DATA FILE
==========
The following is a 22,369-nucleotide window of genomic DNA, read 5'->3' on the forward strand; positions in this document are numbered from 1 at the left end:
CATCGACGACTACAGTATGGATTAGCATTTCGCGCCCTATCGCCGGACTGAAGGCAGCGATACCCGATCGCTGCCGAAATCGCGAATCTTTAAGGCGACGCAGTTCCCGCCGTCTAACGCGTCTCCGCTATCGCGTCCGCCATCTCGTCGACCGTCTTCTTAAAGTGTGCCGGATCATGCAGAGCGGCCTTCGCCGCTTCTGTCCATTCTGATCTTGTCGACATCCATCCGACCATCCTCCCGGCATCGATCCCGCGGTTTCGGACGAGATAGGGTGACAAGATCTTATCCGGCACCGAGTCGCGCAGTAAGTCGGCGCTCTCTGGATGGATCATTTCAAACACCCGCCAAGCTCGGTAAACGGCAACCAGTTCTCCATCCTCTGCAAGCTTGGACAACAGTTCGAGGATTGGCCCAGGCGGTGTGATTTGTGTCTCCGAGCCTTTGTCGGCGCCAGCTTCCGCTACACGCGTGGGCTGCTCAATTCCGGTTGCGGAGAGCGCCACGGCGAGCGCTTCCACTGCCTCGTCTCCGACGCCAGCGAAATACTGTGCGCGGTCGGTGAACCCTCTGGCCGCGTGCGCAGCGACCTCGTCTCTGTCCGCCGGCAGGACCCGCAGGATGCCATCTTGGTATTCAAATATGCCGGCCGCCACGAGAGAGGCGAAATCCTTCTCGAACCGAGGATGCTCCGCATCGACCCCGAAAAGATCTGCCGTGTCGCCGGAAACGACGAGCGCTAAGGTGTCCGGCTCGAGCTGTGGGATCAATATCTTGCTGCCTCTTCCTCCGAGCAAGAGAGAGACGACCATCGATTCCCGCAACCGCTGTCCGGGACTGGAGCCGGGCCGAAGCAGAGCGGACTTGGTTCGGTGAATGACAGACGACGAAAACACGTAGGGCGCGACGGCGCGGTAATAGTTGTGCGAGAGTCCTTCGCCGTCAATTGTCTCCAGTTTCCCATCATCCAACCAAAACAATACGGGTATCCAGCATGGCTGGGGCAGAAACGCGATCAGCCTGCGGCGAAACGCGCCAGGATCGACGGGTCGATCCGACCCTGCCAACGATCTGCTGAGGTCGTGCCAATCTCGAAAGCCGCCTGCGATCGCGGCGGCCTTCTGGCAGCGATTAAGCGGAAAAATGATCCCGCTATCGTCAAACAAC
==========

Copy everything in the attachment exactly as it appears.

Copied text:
The following is a 22,369-nucleotide window of genomic DNA, read 5'->3' on the forward strand; positions in this document are numbered from 1 at the left end:
CATCGACGACTACAGTATGGATTAGCATTTCGCGCCCTATCGCCGGACTGAAGGCAGCGATACCCGATCGCTGCCGAAATCGCGAATCTTTAAGGCGACGCAGTTCCCGCCGTCTAACGCGTCTCCGCTATCGCGTCCGCCATCTCGTCGACCGTCTTCTTAAAGTGTGCCGGATCATGCAGAGCGGCCTTCGCCGCTTCTGTCCATTCTGATCTTGTCGACATCCATCCGACCATCCTCCCGGCATCGATCCCGCGGTTTCGGACGAGATAGGGTGACAAGATCTTATCCGGCACCGAGTCGCGCAGTAAGTCGGCGCTCTCTGGATGGATCATTTCAAACACCCGCCAAGCTCGGTAAACGGCAACCAGTTCTCCATCCTCTGCAAGCTTGGACAACAGTTCGAGGATTGGCCCAGGCGGTGTGATTTGTGTCTCCGAGCCTTTGTCGGCGCCAGCTTCCGCTACACGCGTGGGCTGCTCAATTCCGGTTGCGGAGAGCGCCACGGCGAGCGCTTCCACTGCCTCGTCTCCGACGCCAGCGAAATACTGTGCGCGGTCGGTGAACCCTCTGGCCGCGTGCGCAGCGACCTCGTCTCTGTCCGCCGGCAGGACCCGCAGGATGCCATCTTGGTATTCAAATATGCCGGCCGCCACGAGAGAGGCGAAATCCTTCTCGAACCGAGGATGCTCCGCATCGACCCCGAAAAGATCTGCCGTGTCGCCGGAAACGACGAGCGCTAAGGTGTCCGGCTCGAGCTGTGGGATCAATATCTTGCTGCCTCTTCCTCCGAGCAAGAGAGAGACGACCATCGATTCCCGCAACCGCTGTCCGGGACTGGAGCCGGGCCGAAGCAGAGCGGACTTGGTTCGGTGAATGACAGACGACGAAAACACGTAGGGCGCGACGGCGCGGTAATAGTTGTGCGAGAGTCCTTCGCCGTCAATTGTCTCCAGTTTCCCATCATCCAACCAAAACAATACGGGTATCCAGCATGGCTGGGGCAGAAACGCGATCAGCCTGCGGCGAAACGCGCCAGGATCGACGGGTCGATCCGACCCTGCCAACGATCTGCTGAGGTCGTGCCAATCTCGAAAGCCGCCTGCGATCGCGGCGGCCTTCTGGCAGCGATTAAGCGGAAAAATGATCCCGCTATCGTCAAACAAC